Completing Harvard during a pandemic
29 April 2020
While undertaking postgraduate study at Harvard Law School, alumnus Dylan Asafo was forced to return to New Zealand due to the coronavirus global pandemic.
The 26-year-old Fulbright Scholar had been studying for his master of laws when the pandemic arrived in the US.
When Harvard University cancelled all events and closed its campus in March, shifting to remote teaching and learning, Dylan, who was living in student accommodation, had to quickly make alternative plans. Faced with uncertainty as to when campus would reopen, he grabbed a flight and headed back to Auckland.
Despite no longer being physically at Harvard, Dylan says his time studying there has been transformative.
“I expected it to be that way but it’s not until you actually start Harvard, talking with people, connecting with them, that it hits you. I’ve been meeting extraordinary scholars and activists from around the world, who are all passionate about social justice movements, and they want to ensure that lawyers and law students play a role,” he says.
Even with the sudden shift to online learning Dylan says his Harvard experience has been inspiring and the professors are excellent.
Confronting difficult subjects like racism and neocolonialism, and seeing how different countries handle and address those issues, has been overwhelming at times, but also extremely rewarding.
“Confronting difficult subjects like racism and neocolonialism, and seeing how different countries handle and address those issues, has been overwhelming at times, but also extremely rewarding,” he says.
With less than a month of study remaining Dylan is finishing up two main pieces of research.
One is looks at the racial injustices in the law around climate change related displacement in the Pacific. The other compares the hate speech laws of New Zealand and the US.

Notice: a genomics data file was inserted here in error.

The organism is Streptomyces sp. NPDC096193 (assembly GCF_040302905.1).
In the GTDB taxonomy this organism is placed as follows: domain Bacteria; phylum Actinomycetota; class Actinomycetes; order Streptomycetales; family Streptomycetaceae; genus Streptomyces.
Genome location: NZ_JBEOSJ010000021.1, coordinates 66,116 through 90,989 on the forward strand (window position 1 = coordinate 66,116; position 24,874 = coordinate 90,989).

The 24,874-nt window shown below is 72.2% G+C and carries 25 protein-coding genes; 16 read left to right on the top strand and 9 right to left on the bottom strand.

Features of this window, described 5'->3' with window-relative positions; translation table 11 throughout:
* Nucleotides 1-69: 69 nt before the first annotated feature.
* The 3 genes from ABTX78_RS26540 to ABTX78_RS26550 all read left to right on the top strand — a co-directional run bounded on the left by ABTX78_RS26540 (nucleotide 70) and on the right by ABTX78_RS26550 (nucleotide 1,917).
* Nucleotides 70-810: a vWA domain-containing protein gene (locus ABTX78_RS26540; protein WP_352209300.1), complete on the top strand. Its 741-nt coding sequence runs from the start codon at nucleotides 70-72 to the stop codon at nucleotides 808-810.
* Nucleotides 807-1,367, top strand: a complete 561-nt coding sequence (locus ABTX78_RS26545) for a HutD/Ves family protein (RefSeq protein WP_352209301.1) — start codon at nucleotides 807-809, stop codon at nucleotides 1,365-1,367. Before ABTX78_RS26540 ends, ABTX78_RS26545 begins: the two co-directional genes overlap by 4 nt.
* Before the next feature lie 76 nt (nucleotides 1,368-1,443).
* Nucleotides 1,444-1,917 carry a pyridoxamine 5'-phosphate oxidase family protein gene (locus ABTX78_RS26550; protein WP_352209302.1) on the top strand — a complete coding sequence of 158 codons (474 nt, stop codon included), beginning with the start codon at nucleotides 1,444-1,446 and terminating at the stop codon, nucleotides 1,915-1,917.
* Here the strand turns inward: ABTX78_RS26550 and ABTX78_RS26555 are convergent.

“A lot of the things I thought were unique to the US are evident in New Zealand as well. Our preoccupation with protecting freedom of speech for example.
"When it comes to debating whether white supremacist content should be given a platform, both New Zealand and the US have found in favour of protecting racist-type speech in the name of political debate in liberal democracy, despite the clear evidence of harms being done by that speech to people of colour and the lack of evidence of a meaningful political debate.
"In light of the terrorist attack in Christchurch last year and the string of other white nationalist attacks in the US it inspired, both jurisdictions need to address and reckon with the real reasons they insist on protecting hate speech against marginalised minorities,” he says.
Despite the interruption to his studies, he says being part of a community comprising students of colour from the US and all over the world, has been a highlight. “It’s the best experience I could have asked for.”
Miranda Playfair | Media Adviser
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